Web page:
An audience of 45 journalism student representatives from NCTJ-accredited course providers were in attendance at the 2018 student council gathering, held on Friday, 2 February at BBC Academy in Birmingham.
The event was opened by NCTJ chairman Kim Fletcher, who told students: “The world of media has recently changed beyond recognition. There is so much information available that there’s a premium on what we can actually trust. There is a greater need than ever for journalism that has objectivity and trust engrained in it.”
He discussed recent investigative journalism stories in the news, adding: “While the mode of delivery has changed, journalism certainly hasn’t, and the excitement involved is still very much there.”
Rob Alcock, head of training at BBC Academy, also welcomed students to the Mailbox in Birmingham, where they have been based for 12 years. He said: “Of all our partnerships, we particularly value the relationship we have with the NCTJ, whose exacting standards are something we are very passionate about.”
The student representatives participated in a Q&A with senior NCTJ staff. NCTJ chief executive Joanne Butcher chaired the panel, with Amanda Ball, chief examiner; Lyn Jones, head of qualifications and Rachel Manby, head of quality and assessment.
The panel answered questions and listened to feedback from students on a variety of topics, including shorthand, exam structures, reasonable adjustments and the online exam platform, Cirrus.
Students then got into groups and discussed what they feel the NCTJ does well and where it could improve. The students all agreed that the NCTJ is great for preparing them for employment, with exams reflecting real-life scenarios. Students said they would like more digital training and more detailed guidance to prepare them for exams.
They also discussed reporting disasters and terrorism training. Each student who presented said they would welcome in-depth training on what to do in difficult situations, as well as how to deal with difficult situations emotionally.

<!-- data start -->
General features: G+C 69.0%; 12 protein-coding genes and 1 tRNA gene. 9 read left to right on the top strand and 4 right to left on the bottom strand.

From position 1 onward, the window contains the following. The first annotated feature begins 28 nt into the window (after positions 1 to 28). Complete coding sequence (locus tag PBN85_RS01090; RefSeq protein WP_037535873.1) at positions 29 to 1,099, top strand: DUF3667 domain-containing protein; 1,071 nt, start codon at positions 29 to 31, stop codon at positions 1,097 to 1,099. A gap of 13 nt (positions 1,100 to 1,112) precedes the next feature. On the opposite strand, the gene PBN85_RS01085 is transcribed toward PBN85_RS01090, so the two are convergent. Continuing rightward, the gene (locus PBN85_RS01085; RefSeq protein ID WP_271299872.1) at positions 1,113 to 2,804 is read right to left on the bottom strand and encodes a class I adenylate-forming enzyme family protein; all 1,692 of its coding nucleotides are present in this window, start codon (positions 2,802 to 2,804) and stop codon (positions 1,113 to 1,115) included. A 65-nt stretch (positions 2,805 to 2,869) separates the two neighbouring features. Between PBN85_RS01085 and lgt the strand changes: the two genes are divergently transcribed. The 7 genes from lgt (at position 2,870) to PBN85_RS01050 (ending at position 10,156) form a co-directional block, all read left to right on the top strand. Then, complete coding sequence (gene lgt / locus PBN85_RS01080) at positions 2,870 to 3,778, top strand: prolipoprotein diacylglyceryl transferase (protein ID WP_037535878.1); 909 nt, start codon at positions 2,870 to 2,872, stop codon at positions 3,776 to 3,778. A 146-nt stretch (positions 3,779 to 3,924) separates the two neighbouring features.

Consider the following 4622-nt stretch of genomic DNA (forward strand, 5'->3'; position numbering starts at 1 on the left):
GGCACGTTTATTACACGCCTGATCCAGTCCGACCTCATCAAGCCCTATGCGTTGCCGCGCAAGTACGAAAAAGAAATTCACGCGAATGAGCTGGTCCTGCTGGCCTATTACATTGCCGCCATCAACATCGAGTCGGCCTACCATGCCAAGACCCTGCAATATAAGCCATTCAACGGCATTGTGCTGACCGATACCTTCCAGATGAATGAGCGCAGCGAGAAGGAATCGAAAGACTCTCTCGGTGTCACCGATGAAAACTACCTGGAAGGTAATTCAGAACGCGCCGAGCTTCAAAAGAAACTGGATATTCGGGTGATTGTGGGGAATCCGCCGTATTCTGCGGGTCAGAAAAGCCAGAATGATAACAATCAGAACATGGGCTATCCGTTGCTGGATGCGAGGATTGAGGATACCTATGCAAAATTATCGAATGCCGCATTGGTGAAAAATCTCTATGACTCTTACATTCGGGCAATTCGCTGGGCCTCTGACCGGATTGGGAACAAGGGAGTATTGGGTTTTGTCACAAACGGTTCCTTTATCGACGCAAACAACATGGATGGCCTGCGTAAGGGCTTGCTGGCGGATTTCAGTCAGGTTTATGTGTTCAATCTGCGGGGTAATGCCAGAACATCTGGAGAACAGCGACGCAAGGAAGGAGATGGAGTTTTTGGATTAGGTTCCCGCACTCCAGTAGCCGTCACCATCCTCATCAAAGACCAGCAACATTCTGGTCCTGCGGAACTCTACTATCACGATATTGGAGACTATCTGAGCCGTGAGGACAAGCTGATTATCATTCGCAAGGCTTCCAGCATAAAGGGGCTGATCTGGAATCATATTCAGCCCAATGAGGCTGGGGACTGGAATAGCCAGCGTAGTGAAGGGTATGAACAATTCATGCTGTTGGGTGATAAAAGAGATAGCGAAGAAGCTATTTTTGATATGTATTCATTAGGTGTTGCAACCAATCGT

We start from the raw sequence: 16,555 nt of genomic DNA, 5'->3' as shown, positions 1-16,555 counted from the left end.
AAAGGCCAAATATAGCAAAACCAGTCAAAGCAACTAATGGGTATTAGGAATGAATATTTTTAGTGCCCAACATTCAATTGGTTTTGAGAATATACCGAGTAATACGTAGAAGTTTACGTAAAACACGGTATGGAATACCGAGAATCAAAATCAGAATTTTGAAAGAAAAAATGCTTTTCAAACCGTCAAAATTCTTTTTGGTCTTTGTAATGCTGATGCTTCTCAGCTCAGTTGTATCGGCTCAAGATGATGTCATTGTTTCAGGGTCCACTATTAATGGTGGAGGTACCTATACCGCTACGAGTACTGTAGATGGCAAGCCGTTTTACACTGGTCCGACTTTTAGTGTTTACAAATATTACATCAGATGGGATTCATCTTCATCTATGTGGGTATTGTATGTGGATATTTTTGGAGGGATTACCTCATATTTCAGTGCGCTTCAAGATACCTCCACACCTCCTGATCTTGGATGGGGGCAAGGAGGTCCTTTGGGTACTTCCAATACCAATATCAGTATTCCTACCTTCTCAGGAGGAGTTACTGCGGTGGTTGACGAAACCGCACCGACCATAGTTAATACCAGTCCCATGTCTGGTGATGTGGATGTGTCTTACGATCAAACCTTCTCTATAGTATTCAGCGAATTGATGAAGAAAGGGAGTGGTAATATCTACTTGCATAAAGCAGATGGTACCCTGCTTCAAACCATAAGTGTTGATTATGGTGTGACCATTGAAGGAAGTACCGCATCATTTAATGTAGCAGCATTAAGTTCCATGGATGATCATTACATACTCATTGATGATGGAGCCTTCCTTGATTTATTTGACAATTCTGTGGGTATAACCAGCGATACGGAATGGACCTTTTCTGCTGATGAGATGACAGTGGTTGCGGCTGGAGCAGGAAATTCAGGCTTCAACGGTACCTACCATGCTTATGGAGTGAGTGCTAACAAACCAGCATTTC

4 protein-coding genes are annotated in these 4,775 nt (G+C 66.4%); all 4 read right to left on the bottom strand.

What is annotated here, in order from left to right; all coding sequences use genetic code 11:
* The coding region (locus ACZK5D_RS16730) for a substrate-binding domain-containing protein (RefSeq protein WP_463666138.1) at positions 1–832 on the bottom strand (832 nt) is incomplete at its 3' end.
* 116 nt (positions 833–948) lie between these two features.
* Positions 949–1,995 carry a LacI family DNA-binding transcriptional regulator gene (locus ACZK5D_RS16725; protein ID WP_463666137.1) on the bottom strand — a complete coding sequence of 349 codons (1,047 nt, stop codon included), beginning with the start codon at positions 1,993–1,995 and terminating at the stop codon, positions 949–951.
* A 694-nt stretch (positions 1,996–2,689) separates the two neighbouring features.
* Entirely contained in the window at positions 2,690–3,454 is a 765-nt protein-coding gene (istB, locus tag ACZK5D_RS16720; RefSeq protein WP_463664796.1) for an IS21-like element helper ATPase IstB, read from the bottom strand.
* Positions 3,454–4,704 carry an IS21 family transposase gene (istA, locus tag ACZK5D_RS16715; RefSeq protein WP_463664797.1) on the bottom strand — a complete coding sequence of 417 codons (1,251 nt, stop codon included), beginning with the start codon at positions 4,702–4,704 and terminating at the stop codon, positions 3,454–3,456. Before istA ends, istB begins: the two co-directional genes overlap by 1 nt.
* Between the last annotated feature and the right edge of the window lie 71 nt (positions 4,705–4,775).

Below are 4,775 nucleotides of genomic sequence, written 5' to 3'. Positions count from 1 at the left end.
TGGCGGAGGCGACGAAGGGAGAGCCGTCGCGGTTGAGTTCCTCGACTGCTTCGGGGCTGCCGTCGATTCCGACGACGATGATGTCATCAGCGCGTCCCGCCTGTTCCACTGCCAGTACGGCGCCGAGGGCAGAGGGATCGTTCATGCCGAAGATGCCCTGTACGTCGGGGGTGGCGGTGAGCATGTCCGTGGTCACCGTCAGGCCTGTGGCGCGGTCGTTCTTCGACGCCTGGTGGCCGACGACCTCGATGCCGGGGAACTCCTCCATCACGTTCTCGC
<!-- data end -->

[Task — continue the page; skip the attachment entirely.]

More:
Joanne Butcher said: “While others run away from terrorism, journalists run towards it. We want to ensure that you are prepared properly to deal with difficult situations.”
Those who presented their feedback to the room were invited to attend a main board meeting later in the year.
Thanking the students for their feedback, Joanne added: “Your voice really is at the heart of how the NCTJ runs. The industry is going through a revolution at the moment, so it’s important that we are open to change.”
Shorthand was a popular topic on the Meet the Editors panel, which was chaired by Laura Adams, editorial director of Archant London, Herts and Cambs. She told students: “Shorthand is really important and it’s such a drag if you go into a job without it and then have to put the extra work in”.
Laura was joined by Naomi Bishop, assistant editor, BBC Midlands Today; Mark McGregor, assistant editor, BBC Online; Abbie Scott, deputy managing editor, Financial Times and Martin Wright, editor, Shropshire Star.
Martin Wright echoed Laura’s comments, saying: “Please get 100 wpm shorthand. It is so, so important and any editor will ask you about it.”
The panel answered a wide range of questions from students, covering topics such as gender balance in newsrooms, reporting sensitive subjects and what editors look for when recruiting.
Martin Wright said: “As well as shorthand and an NCTJ diploma, make sure you read your covering letter properly, check for mistakes and don’t drone.”
Abbie Scott agreed, urging students to be creative with their applications: “Don’t be boring, try and inject your personality into it.”
Naomi Bishop added: “I’m interested in all the other things you’ve done, such as student newspapers. We want to see people who have gone the extra mile.
“Go above and beyond your studies to get to where you want to be.”
The panel were also asked about the survival of local news in an evolving media landscape, to which Martin Wright said: “Our audience is growing, which means there’s still an interest in local news. Increasingly, our top stories are real local news, which gives me great confidence in our industry.”
Laura Adams said: “It has been a challenging few years, but still there is a great affection for our local papers. While people’s habits are changing, we need to make sure we are reaching them in the right way.”